By now, you’ve probably binge-watched Jessica Jones, the second Marvel series from Netflix. But did you know the show was originally set up at ABC under a totally different title? The series began life as A.K.A. Jessica Jones? The comic it was based on, Alias, wouldn’t have worked as the title of the TV series because of the Jessica Garner spy show; eventually producers decided the “A.K.A.” part of the title was unnecessary and shortened the name to just Jessica Jones. There’s a nod to the original title in every episode, however; each episode title begins with “A.K.A.” – Episode 3 of Season 1, for example, is called “A.K.A. It’s Called Whiskey.” That’s just one of the facts packed into the latest episode of the ScreenCrush series You Think You Know TV?
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If I were a Marvel sales rep, I would get down on my knees every day and thank Thanos for the series of events that led to Baby Groot. Baby Groot might just be the pinnacle of Hollywood marketing; not only is his cute visage the perfect thing to slap on every action figure, lunch box, and stuffed animal from here to the moon, it’s also a character that sidesteps typical customer cynicism. If fans felt for one moment that Baby Groot was a thinly veiled attempt to sell them more junk, they would push back on James Gunn and Marvel with all their strength. But instead, we are treated to one of the baddest killing machines in the galaxy who happens to be totally adorable, too.
This past weekend, fans from around the world flocked to the Javits Convention Center in New York City to attend the annual conference put on by the Toy Industry Association, Inc. In recent years, Toy Fair New York has become a hot spot for movie fans as well, with new action figures and toy sets offering first looks at the comic book adaptations of the following summer. One of the big hits of this year’s conference was Spider-Man: Homecoming, with a few new character designs and even a potential look at the film’s final battle.
Sometimes I wonder what it would be like if art house cinema had the same weird toy leaks as blockbuster movies. These days, we’re more likely to see a character’s design leak thanks to a brand new action figure than a behind-the-scenes photo; what if the same thing happened in the world of independent cinema? What if we’d encountered Moonlight spoilers thanks to a new line of beach toys? Or if La La Land’s third act was spoiled due to a fully posable Ryan Gosling action figure? Come to think of it, I’d probably buy the heck out of a Moonlight bath toy. No shame there.
If you’d asked me at the beginning of the Marvel Cinematic Universe whether Nick Fury should get his very own movie, I’d probably have said no. I love Samuel L. Jackson as much as the next guy — perhaps even more after hearing his outstanding vocal work in the documentary I Am Not Your Negro — but Fury always seemed better on the periphery, a character who pull the strings in the shadows. Still, after seeing how well the Russo Brothers used Jackson in Captain America: The Winter Soldier, I’m willing to change my tune. Maybe a Nick Fury standalone movie wouldn’t be such a bad idea after all.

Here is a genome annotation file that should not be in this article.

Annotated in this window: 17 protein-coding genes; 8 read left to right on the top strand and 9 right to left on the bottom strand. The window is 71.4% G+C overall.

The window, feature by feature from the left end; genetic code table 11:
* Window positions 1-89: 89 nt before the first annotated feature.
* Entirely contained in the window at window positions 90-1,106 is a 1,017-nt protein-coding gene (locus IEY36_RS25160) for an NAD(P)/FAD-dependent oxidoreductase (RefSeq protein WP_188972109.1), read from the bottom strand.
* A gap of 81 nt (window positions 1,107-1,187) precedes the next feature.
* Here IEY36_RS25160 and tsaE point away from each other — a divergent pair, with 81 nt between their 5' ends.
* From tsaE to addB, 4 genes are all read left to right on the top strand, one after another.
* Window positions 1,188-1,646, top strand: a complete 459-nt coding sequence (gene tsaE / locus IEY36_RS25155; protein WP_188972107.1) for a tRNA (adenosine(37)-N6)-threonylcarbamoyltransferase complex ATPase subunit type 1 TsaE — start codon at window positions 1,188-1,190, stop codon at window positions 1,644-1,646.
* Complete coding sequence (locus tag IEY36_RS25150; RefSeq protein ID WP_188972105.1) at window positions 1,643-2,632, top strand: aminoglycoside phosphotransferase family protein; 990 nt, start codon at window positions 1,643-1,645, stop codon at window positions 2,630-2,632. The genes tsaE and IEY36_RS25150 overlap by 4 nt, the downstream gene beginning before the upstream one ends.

The first X-Men movie opened on July 14, 2000. A child born early that year would have just turned 17 by the time the tenth entry in the X-Men series, Logan, hits theaters next month. That is fortunate – viewers are going to need a driver’s license to get into this movie, which possesses the hardest R rating of any American superhero movie in history. In the past, Hugh Jackman’s Wolverine would swing his razor-sharp adamantium claws and bad guys would simply fall to the ground. There was never any visible evidence of his brutality. There’s more graphic violence in Logan’s first scene – severed limbs, gruesome disembowlings – than in all of the other of the Wolverine and X-Men movies combined.
Somewhere, a Tumblr user’s brain is melting because their mash-up art just came to life and now they’re wondering what to do next with such great artistic responsibility (hint: look toward the White House). Two beloved pop culture entities have converged, and yet neither the internet nor the time-space continuum has imploded; instead, we are treated with a rather charming photo.
Chris Sarris is a normal dude from Cleveland, Ohio. Co-workers describe him as “the guy in the office that says ‘This is what we did’ when giving a presentation to the boss, even though he did all the work.” Chris also has a bit of a secret: He played Steve Rogers in Captain America: The Winter Soldier.
Marvel’s ‘Agents of S.H.I.E.L.D.’ brings Season 4’s ‘LMD’ program to a peak with “The Man Behind the Shield,” but can the series handle another four (!) evil robots in its midst? And are we getting ready to leave the series on a high note? Find out in our full review of ‘Agents of S.H.I.E.L.D.’s latest!
Recent weeks have seen a strong push for Marvel to get its other TV projects off the ground, first casting its Freeform Cloak and Dagger, as well as progress on Hulu’s Runaways and ABC’s Inhumans, and that trend isn’t slowing down. Cloak and Dagger now fills out its full support cast, still likely eying a 2018 premiere.